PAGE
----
Reblogged from libcom.org
When you think of the 1930s, one of the first things that come to mind is the great struggle of the United Auto Workers to organize Detroit’s biggest employers. In fact there were numerous sit-down strikes outside the auto industry. Courageous women led many, including a cigar-makers sit-down strike that lasted over two months.
In 1937 six cigar factories occupied a four-square-mile area bordered by Milwaukee, Grandy, St. Aubin and Warren Avenue. In these factories 4,000 women, mostly Polish-speaking, toiled all day long.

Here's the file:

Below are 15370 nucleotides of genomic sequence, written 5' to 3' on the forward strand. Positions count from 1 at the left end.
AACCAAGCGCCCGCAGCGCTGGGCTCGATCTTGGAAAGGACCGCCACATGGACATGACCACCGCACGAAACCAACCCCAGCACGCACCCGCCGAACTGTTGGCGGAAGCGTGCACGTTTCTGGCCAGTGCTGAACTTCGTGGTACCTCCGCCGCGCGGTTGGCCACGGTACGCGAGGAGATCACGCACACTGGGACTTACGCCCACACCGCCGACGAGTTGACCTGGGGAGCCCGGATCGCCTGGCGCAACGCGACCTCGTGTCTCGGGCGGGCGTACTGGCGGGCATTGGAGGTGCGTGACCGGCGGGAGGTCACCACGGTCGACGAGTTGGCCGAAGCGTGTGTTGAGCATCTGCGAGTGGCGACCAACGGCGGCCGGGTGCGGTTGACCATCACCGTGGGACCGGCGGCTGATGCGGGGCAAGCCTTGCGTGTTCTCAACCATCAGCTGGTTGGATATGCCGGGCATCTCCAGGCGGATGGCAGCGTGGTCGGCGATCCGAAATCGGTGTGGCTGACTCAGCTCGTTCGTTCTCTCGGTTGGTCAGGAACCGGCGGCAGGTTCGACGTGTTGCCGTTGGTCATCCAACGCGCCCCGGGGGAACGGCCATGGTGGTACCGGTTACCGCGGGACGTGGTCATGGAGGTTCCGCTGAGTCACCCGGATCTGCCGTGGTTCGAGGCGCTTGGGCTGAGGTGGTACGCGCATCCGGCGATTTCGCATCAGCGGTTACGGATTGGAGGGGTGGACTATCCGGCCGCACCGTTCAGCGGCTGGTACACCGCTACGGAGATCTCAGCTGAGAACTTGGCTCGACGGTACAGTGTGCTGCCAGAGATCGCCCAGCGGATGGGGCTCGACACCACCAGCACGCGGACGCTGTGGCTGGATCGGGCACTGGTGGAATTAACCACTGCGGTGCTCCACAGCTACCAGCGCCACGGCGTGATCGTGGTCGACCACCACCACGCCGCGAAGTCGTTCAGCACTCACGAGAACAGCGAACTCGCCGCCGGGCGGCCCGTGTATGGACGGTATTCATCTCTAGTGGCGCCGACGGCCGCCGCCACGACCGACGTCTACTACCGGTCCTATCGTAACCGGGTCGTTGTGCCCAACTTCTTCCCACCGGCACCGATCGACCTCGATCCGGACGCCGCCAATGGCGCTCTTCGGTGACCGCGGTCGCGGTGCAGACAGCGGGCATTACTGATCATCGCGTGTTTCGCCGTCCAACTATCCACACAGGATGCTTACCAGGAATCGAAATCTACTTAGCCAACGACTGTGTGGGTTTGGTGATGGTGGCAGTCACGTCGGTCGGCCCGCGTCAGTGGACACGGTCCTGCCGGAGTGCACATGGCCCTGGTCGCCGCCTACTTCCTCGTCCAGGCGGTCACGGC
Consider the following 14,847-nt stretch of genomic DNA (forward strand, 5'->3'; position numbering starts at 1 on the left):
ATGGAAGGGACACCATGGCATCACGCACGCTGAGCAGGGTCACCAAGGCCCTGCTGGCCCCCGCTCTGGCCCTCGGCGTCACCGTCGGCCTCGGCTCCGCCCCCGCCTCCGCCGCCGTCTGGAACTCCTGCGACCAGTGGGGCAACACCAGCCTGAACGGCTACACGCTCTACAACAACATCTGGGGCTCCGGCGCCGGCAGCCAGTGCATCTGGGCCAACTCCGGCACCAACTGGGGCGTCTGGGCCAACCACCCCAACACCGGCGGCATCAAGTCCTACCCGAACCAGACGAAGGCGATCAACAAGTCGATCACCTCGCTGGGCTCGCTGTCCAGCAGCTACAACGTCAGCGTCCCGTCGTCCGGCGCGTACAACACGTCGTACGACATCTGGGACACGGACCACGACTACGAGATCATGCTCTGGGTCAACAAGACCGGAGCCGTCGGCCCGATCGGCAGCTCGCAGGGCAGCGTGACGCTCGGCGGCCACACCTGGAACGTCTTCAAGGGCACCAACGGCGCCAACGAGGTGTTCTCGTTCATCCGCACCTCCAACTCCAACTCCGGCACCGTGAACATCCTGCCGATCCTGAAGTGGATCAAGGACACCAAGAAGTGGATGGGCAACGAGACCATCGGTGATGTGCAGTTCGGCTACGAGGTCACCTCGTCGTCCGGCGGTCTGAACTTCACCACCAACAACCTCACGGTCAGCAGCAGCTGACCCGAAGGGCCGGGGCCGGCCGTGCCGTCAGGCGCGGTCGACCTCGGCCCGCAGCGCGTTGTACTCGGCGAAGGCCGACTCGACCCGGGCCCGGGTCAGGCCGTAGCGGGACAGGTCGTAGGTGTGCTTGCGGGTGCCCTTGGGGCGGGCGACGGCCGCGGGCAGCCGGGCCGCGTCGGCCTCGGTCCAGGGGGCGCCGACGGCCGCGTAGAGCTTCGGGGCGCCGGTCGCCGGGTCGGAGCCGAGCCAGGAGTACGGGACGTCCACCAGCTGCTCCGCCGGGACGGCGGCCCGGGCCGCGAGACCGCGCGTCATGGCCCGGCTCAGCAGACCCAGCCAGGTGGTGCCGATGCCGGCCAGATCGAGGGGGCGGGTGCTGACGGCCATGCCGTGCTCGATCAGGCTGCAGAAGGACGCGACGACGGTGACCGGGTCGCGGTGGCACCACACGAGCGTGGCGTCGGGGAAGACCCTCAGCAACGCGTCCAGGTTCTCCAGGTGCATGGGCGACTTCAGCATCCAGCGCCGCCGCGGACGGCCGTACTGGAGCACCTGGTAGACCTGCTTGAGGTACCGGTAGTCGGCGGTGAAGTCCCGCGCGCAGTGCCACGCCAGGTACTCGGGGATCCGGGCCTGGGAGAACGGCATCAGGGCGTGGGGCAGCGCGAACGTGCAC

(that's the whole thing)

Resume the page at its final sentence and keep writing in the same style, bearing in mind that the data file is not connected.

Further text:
Their wages, having been cut 35 to 50 percent since the 1929 stock market crash, were among the lowest in all of Detroit. Toxic tobacco dust was always in the air, with ventilation poor to nonexistent. The few available toilets were of a primitive type or, if modern, dirty and often broken. The factory owners provided no soap or hot water. Sexual harassment from foremen was routine. Read more>>